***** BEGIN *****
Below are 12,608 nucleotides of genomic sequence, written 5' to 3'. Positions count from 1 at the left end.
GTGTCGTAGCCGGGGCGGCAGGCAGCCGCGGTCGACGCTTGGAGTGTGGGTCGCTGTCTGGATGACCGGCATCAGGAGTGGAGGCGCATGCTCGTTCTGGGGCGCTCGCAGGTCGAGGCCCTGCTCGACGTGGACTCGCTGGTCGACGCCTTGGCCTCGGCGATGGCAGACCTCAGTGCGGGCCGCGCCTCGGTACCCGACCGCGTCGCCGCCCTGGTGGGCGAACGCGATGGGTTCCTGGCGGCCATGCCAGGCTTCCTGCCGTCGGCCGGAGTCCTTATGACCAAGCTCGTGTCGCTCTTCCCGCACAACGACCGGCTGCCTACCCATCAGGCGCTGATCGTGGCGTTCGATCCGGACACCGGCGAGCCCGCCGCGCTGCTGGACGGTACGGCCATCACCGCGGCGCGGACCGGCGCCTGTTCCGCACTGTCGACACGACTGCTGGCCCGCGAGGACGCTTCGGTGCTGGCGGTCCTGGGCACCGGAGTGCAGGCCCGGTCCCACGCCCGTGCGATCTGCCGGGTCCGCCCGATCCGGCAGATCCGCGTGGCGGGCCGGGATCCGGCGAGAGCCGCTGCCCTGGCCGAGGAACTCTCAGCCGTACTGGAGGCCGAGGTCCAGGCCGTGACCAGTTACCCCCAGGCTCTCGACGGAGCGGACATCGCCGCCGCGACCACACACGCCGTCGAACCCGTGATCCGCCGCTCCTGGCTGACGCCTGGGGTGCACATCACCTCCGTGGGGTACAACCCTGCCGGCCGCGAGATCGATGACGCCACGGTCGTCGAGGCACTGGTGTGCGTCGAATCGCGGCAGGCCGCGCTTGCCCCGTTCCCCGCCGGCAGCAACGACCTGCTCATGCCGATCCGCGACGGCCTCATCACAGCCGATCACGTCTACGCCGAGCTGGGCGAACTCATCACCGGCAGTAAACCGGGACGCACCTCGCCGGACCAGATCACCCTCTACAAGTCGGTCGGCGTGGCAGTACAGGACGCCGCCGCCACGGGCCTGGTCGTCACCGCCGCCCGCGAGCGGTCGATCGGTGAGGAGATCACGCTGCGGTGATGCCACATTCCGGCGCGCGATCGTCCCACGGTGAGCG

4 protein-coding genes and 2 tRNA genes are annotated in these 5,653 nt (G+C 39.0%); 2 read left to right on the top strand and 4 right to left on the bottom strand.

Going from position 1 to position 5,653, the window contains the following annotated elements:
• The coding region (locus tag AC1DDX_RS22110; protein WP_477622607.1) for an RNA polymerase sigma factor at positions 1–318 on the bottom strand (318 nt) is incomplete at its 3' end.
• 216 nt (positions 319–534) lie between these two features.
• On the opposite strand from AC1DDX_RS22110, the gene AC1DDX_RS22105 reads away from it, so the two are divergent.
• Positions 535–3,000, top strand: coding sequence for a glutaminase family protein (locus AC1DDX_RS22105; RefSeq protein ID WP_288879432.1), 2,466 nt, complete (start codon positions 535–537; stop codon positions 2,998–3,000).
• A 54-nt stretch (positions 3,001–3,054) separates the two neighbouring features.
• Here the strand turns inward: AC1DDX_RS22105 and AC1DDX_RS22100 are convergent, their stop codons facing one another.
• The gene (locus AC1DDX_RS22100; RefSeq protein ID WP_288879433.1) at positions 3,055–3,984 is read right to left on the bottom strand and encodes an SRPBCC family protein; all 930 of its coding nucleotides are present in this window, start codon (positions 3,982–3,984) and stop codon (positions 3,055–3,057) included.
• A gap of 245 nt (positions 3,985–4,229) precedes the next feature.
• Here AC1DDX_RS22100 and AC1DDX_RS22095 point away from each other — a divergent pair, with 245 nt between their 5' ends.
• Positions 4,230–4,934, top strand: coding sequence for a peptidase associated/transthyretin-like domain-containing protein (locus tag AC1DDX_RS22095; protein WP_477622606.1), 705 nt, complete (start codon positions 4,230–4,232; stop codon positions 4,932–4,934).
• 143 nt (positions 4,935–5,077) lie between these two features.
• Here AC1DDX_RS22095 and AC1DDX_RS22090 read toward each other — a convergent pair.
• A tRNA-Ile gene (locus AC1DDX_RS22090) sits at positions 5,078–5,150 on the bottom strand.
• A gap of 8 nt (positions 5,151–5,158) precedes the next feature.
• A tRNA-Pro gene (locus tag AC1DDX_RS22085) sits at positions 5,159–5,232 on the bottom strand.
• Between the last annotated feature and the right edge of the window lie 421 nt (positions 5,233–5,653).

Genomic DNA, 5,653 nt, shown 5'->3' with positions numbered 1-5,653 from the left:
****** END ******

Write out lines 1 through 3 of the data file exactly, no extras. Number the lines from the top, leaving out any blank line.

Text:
Below are 12,608 nucleotides of genomic sequence, written 5' to 3'. Positions count from 1 at the left end.
GTGTCGTAGCCGGGGCGGCAGGCAGCCGCGGTCGACGCTTGGAGTGTGGGTCGCTGTCTGGATGACCGGCATCAGGAGTGGAGGCGCATGCTCGTTCTGGGGCGCTCGCAGGTCGAGGCCCTGCTCGACGTGGACTCGCTGGTCGACGCCTTGGCCTCGGCGATGGCAGACCTCAGTGCGGGCCGCGCCTCGGTACCCGACCGCGTCGCCGCCCTGGTGGGCGAACGCGATGGGTTCCTGGCGGCCATGCCAGGCTTCCTGCCGTCGGCCGGAGTCCTTATGACCAAGCTCGTGTCGCTCTTCCCGCACAACGACCGGCTGCCTACCCATCAGGCGCTGATCGTGGCGTTCGATCCGGACACCGGCGAGCCCGCCGCGCTGCTGGACGGTACGGCCATCACCGCGGCGCGGACCGGCGCCTGTTCCGCACTGTCGACACGACTGCTGGCCCGCGAGGACGCTTCGGTGCTGGCGGTCCTGGGCACCGGAGTGCAGGCCCGGTCCCACGCCCGTGCGATCTGCCGGGTCCGCCCGATCCGGCAGATCCGCGTGGCGGGCCGGGATCCGGCGAGAGCCGCTGCCCTGGCCGAGGAACTCTCAGCCGTACTGGAGGCCGAGGTCCAGGCCGTGACCAGTTACCCCCAGGCTCTCGACGGAGCGGACATCGCCGCCGCGACCACACACGCCGTCGAACCCGTGATCCGCCGCTCCTGGCTGACGCCTGGGGTGCACATCACCTCCGTGGGGTACAACCCTGCCGGCCGCGAGATCGATGACGCCACGGTCGTCGAGGCACTGGTGTGCGTCGAATCGCGGCAGGCCGCGCTTGCCCCGTTCCCCGCCGGCAGCAACGACCTGCTCATGCCGATCCGCGACGGCCTCATCACAGCCGATCACGTCTACGCCGAGCTGGGCGAACTCATCACCGGCAGTAAACCGGGACGCACCTCGCCGGACCAGATCACCCTCTACAAGTCGGTCGGCGTGGCAGTACAGGACGCCGCCGCCACGGGCCTGGTCGTCACCGCCGCCCGCGAGCGGTCGATCGGTGAGGAGATCACGCTGCGGTGATGCCACATTCCGGCGCGCGATCGTCCCACGGTGAGCG

4 protein-coding genes and 2 tRNA genes are annotated in these 5,653 nt (G+C 39.0%); 2 read left to right on the top strand and 4 right to left on the bottom strand.